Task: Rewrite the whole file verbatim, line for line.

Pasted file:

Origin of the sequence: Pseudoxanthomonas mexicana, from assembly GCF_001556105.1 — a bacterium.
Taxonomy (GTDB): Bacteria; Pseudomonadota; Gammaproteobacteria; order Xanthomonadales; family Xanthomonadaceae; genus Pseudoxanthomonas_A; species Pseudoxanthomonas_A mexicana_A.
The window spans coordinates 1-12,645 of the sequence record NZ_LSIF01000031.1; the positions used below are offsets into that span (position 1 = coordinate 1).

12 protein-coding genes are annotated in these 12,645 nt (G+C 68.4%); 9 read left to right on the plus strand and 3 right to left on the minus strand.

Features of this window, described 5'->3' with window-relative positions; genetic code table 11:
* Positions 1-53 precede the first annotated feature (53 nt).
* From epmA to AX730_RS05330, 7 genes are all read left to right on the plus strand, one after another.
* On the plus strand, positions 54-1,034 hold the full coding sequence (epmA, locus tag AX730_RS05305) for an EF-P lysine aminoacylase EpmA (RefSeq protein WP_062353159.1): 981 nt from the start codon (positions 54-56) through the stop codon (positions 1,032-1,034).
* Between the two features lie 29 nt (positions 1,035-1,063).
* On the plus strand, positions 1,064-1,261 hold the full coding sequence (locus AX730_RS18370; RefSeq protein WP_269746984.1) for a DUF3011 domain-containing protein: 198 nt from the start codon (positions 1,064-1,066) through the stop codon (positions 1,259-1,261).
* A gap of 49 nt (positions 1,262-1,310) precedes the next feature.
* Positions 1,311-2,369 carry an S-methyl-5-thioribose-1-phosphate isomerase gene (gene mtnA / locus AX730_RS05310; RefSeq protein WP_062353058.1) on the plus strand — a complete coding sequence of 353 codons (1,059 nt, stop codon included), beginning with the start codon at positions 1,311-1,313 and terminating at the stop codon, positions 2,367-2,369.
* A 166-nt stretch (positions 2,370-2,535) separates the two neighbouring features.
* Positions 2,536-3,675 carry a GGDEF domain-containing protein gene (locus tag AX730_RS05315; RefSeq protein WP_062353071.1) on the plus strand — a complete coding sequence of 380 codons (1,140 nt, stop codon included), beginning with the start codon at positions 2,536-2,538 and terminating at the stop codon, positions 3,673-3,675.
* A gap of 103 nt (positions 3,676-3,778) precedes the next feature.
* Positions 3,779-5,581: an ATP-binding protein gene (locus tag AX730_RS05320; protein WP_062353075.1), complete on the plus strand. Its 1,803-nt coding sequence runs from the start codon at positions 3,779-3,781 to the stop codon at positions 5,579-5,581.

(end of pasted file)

Origin of the sequence: Pseudoxanthomonas mexicana, from assembly GCF_001556105.1 — a bacterium.
Taxonomy (GTDB): Bacteria; Pseudomonadota; Gammaproteobacteria; order Xanthomonadales; family Xanthomonadaceae; genus Pseudoxanthomonas_A; species Pseudoxanthomonas_A mexicana_A.
The window spans coordinates 1-12,645 of the sequence record NZ_LSIF01000031.1; the positions used below are offsets into that span (position 1 = coordinate 1).

12 protein-coding genes are annotated in these 12,645 nt (G+C 68.4%); 9 read left to right on the plus strand and 3 right to left on the minus strand.

Features of this window, described 5'->3' with window-relative positions; genetic code table 11:
* Positions 1-53 precede the first annotated feature (53 nt).
* From epmA to AX730_RS05330, 7 genes are all read left to right on the plus strand, one after another.
* On the plus strand, positions 54-1,034 hold the full coding sequence (epmA, locus tag AX730_RS05305) for an EF-P lysine aminoacylase EpmA (RefSeq protein WP_062353159.1): 981 nt from the start codon (positions 54-56) through the stop codon (positions 1,032-1,034).
* Between the two features lie 29 nt (positions 1,035-1,063).
* On the plus strand, positions 1,064-1,261 hold the full coding sequence (locus AX730_RS18370; RefSeq protein WP_269746984.1) for a DUF3011 domain-containing protein: 198 nt from the start codon (positions 1,064-1,066) through the stop codon (positions 1,259-1,261).
* A gap of 49 nt (positions 1,262-1,310) precedes the next feature.
* Positions 1,311-2,369 carry an S-methyl-5-thioribose-1-phosphate isomerase gene (gene mtnA / locus AX730_RS05310; RefSeq protein WP_062353058.1) on the plus strand — a complete coding sequence of 353 codons (1,059 nt, stop codon included), beginning with the start codon at positions 1,311-1,313 and terminating at the stop codon, positions 2,367-2,369.
* A 166-nt stretch (positions 2,370-2,535) separates the two neighbouring features.
* Positions 2,536-3,675 carry a GGDEF domain-containing protein gene (locus tag AX730_RS05315; RefSeq protein WP_062353071.1) on the plus strand — a complete coding sequence of 380 codons (1,140 nt, stop codon included), beginning with the start codon at positions 2,536-2,538 and terminating at the stop codon, positions 3,673-3,675.
* A gap of 103 nt (positions 3,676-3,778) precedes the next feature.
* Positions 3,779-5,581: an ATP-binding protein gene (locus tag AX730_RS05320; protein WP_062353075.1), complete on the plus strand. Its 1,803-nt coding sequence runs from the start codon at positions 3,779-3,781 to the stop codon at positions 5,579-5,581.